The ( not so ) glamorous life of a historical SA


Apart from making a lot of historical clothing   we also get to wear them a lot as we do a lot of work as Historical interpreters (shows, demos, talks etc 0 ore info here!). But sometimes  we take it a step in a slightly different direction –  and work as SA ( supportive artist, or a extra)  in film industry.

Obviously, the work is quite specialized – we have extensive wardrobes from Viking to about 1900, so our range is best fitted for costume productions. And so in the last few years we worked for film both in our SA capacity and a costumier one, hiring period clothing for other actors and SAs.

Our experiences varied a lot, as we worked for amazing teams and some rather less organized ones, but over the last  5 years we have clocked up quite a lot of film time!

We have worked for private productions, NBC and BBC, sometimes hired individually, sometimes by event organizers

Filming for BBC with David Starkey  and Lucy Worsley programme – A Night at Hampton Court



still from Regency Christmas feature for NBC   ( there is a separate post on that one here )

But most of our work has been for Horrible Histories – we feature in about 4 seasons I think! Season 7 is just about to be released – and we have done A LOT in this one….

We started by doing a single day, being subcontracted by another company, for acting and clothes hire. Although the work was great the contractor wasn’t – we ended up not being paid for months, with our items not returned  till months later, and even then not all of the items were returned and some of them were damaged. Lesson learn…. That company went bust a few months later – not surprising….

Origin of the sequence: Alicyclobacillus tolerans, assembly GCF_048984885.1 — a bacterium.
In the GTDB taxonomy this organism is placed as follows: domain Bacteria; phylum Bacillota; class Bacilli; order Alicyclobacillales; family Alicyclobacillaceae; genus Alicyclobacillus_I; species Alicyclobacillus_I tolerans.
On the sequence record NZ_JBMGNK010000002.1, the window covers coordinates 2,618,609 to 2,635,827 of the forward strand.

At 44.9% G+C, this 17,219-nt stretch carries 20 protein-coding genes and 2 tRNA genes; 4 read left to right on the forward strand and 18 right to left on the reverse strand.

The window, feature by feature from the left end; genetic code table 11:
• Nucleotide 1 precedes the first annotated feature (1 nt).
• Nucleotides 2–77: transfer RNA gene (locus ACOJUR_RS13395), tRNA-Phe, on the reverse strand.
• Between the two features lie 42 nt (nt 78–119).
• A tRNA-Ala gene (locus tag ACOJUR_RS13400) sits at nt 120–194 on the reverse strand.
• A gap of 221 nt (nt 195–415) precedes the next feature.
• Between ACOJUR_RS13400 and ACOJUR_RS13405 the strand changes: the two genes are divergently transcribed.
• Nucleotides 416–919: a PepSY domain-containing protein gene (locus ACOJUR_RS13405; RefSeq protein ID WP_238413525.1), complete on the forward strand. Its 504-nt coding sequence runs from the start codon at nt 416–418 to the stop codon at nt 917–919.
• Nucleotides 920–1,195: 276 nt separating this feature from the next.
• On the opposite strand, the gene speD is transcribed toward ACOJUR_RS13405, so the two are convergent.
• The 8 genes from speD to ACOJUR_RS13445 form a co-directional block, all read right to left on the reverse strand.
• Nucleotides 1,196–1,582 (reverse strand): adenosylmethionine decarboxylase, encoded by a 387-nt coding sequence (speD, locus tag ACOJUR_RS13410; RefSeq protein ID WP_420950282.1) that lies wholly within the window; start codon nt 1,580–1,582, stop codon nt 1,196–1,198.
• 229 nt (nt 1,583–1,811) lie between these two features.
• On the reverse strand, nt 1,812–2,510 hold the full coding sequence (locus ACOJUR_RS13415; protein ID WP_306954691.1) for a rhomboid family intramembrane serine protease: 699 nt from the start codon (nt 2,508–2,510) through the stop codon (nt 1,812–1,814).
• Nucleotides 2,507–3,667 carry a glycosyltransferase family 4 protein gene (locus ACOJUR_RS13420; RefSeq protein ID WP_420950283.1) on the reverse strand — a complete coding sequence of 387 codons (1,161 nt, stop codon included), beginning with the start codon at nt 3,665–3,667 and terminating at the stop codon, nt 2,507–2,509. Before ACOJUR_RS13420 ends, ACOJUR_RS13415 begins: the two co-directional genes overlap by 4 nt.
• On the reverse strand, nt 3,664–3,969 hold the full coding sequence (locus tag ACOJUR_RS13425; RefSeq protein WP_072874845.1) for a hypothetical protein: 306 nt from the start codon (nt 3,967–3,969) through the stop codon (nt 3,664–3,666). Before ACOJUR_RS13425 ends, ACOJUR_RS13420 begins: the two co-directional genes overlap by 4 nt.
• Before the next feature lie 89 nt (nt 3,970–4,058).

Still, it was my first  work for HH and  I liked it – and it looked like they liked me, as we did  more work in the following years….

Here at Dorney Court, for HH 5 and 6 – doing Tudor and Elizabethan stuff. Unexpectedly we ended up working with a star – Rowan Atkinson!  Check  this out- Mary Rhapsody and  Terrible Tudors – My big Fat Tudor Wedding


then at Weald and Downland Living museum   –  more Elizabethan ( Shakespeare this time)


and then The Great Fire of London – that was one of the most exhausting shots – running round over cobblestones, in dense smoke, screaming……..

 Then last year we were all over filming for about 2 weeks over 2 months – Kent, Sussex, Bedfordshire, London –  lots of travelling – and now often with friends 🙂

HH in my experience was amazing to work with – the team was superb, mostly due to the fact that over the last few years they all worked together, got to know each other and  moulded into a very efficient and professional team – who got on together and maintained a friendly and relaxed atmosphere.  The Directors, Steve  and Adam, were superb – patient, approachable, open to the actor’s suggestions, with a sharp sense of humour (goes without saying really, prerequisite for the job!), and working tirelessly long, hectic days – 7am start, 7pm ( or later) finish.

The costume department and the make up one were great at transformation – you would often see the same actor looking unrecognizable from this morning look to the afternoon one.  ot all the looks were 100% historically accurate, and some did not make up pretty – but they were suitable for the show and reflected the designers take. and boy, did we get a few interesting faces over the years!


And as people are always asking us for advice – a few things we have learnt over the last few years – maybe they will be of use for any budding extras, actors  or re-enactors!

  • It is always  a ‘hurry up and wait ‘ job.  You may have to wait for 30 minutes in full kit – or 5 hours. if even then you may not go on set if the plans change. So take some  thing to occupy you – books, needlework, laptop – anything that will allow you to pass the time quietly .  Nap, or chat quietly is not on set – do some other work, but be ready to go in seconds. The main cast have mastered the skill of waiting to a perfection….